Tuesday, August 31, 2010

War For Newfoundland

I'm rather smitten with Atlantic Canada. So, the following may be of interest only to me. Newfoundland is a hot spot for second homes:

In May 2010, I relocated to Upper Amherst Cove (population 30-ish) on the Bonavista Peninsula in an effort to better understand this recent trend that sees people from mainland Canada, America, and Europe snapping up old saltbox homes originally occupied by fishing families. ...

... The problem with summering in a place that is populated year-round is that people use the landscape for different purposes. When possible, locals make their living off the land (and sea) while summer residents see the surroundings as part of the d├ęcor -- a sea and cliff landscape perfectly framed in the kitchen window. Distasteful piles, objects or scars on the land are not tolerated.

Discussions on establishing an open-pit copper mine in a nearby community are quickly shut down by summer residents who rally and write letters to the minister voicing their objections. The locals see it as an employment opportunity while the seasonal folks see it as an affront on their utopia.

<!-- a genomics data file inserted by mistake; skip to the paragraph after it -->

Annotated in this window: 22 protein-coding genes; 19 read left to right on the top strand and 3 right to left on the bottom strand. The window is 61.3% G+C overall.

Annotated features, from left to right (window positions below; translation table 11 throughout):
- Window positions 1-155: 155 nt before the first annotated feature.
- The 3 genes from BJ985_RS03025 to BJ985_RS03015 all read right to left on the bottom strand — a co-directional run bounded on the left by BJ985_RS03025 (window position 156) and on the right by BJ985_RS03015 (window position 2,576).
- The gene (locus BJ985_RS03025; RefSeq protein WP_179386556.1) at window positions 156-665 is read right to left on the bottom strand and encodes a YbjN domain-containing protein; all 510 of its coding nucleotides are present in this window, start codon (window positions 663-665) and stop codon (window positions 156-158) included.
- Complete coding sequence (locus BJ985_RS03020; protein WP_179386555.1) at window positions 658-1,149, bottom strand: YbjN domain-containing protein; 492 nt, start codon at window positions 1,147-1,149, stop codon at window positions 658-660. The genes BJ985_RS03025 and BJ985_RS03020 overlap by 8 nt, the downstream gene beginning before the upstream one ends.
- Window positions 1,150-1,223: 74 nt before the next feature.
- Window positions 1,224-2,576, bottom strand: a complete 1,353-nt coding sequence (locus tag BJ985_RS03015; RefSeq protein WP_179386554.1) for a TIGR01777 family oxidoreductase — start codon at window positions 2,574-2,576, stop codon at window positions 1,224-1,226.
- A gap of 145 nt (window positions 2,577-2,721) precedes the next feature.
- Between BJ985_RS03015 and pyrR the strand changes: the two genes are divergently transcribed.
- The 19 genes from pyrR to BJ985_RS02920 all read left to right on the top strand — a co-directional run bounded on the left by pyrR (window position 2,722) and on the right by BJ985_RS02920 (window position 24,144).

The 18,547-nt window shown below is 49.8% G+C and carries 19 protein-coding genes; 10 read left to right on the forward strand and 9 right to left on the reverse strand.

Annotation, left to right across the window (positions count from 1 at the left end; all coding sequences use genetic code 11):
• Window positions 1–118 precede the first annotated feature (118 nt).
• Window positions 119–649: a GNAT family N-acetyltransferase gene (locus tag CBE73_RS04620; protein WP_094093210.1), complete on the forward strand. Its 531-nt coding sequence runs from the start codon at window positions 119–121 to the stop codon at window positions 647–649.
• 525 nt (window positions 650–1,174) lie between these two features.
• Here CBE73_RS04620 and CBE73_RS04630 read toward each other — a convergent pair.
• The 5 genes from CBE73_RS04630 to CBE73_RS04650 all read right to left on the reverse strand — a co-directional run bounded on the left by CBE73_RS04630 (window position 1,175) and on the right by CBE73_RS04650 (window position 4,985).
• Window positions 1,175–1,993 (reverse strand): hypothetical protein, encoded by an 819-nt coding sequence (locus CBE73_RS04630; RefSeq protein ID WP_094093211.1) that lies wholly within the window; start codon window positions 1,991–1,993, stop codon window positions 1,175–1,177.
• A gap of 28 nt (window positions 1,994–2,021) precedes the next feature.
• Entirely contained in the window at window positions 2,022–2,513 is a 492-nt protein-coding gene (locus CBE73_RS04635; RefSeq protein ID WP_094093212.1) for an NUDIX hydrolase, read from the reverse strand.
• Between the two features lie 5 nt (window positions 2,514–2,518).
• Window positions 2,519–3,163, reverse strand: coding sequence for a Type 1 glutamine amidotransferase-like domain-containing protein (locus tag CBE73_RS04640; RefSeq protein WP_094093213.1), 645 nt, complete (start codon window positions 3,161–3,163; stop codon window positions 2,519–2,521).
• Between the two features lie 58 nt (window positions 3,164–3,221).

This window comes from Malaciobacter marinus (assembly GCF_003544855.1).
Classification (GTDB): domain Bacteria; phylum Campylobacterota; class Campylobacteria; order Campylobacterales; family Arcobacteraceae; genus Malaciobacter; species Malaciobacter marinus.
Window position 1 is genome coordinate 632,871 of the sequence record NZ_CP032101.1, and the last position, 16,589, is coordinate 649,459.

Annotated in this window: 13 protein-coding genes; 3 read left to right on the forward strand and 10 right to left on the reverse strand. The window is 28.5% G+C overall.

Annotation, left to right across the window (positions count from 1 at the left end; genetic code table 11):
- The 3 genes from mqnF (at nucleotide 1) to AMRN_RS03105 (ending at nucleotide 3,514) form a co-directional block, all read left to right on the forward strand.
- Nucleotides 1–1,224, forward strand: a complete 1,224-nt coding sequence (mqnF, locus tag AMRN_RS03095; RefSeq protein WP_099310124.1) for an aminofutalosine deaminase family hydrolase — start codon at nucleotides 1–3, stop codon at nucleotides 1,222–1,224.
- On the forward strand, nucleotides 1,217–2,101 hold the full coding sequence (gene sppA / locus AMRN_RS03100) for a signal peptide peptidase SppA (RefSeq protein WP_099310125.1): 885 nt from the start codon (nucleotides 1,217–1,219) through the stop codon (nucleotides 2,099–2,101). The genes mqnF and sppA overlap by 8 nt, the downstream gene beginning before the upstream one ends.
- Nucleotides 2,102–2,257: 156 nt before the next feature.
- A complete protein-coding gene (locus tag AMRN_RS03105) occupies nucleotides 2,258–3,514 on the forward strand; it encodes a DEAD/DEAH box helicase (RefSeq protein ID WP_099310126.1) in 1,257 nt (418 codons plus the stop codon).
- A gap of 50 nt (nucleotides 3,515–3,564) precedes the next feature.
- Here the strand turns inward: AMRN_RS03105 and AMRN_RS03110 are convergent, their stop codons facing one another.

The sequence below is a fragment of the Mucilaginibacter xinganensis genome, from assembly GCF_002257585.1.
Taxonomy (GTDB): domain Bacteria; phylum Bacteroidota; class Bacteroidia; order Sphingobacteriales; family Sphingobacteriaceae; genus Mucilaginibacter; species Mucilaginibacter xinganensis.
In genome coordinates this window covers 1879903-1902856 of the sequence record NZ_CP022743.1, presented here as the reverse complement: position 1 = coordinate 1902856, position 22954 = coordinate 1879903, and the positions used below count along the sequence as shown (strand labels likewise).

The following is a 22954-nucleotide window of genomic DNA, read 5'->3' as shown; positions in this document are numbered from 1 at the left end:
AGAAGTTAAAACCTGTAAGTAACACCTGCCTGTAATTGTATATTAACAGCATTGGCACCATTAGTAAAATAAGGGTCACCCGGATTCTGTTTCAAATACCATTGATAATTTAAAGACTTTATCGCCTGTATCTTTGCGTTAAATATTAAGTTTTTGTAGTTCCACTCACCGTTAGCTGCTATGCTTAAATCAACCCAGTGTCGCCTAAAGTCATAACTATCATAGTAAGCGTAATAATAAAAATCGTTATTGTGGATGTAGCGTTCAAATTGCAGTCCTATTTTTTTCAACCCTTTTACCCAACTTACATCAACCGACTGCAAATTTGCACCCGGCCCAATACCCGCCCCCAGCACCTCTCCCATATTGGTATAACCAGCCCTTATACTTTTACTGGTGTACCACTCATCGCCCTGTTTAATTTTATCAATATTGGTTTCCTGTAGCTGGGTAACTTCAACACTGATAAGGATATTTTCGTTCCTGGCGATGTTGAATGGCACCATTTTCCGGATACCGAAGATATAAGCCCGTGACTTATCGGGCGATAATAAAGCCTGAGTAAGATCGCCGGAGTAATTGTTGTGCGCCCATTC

A second issue is that real estate prices have tripled in the past decade making it impossible for young people to return home and buy property, and this is unequivocally attributed to the summer residency trend. It's also kind of a bummer to live in a small community where half the lights go dark come Labour Day.

Newfoundland is home to the world's most distinctive domestic diaspora. There is a sense of Newfie nationalism that easily exceeds that of Texas. That foreigners are buying up plots in the homeland cannot sit well with locals near and abroad.

What is clear is that Newfoundland is, once again, a frontier of opportunity. That's a big change from forgotten backwater. I'll be tracking how the province does or does not leverage the mental map redrawing. Meanwhile the folklorists are scrambling to capture the mythic landscape before it is gone.

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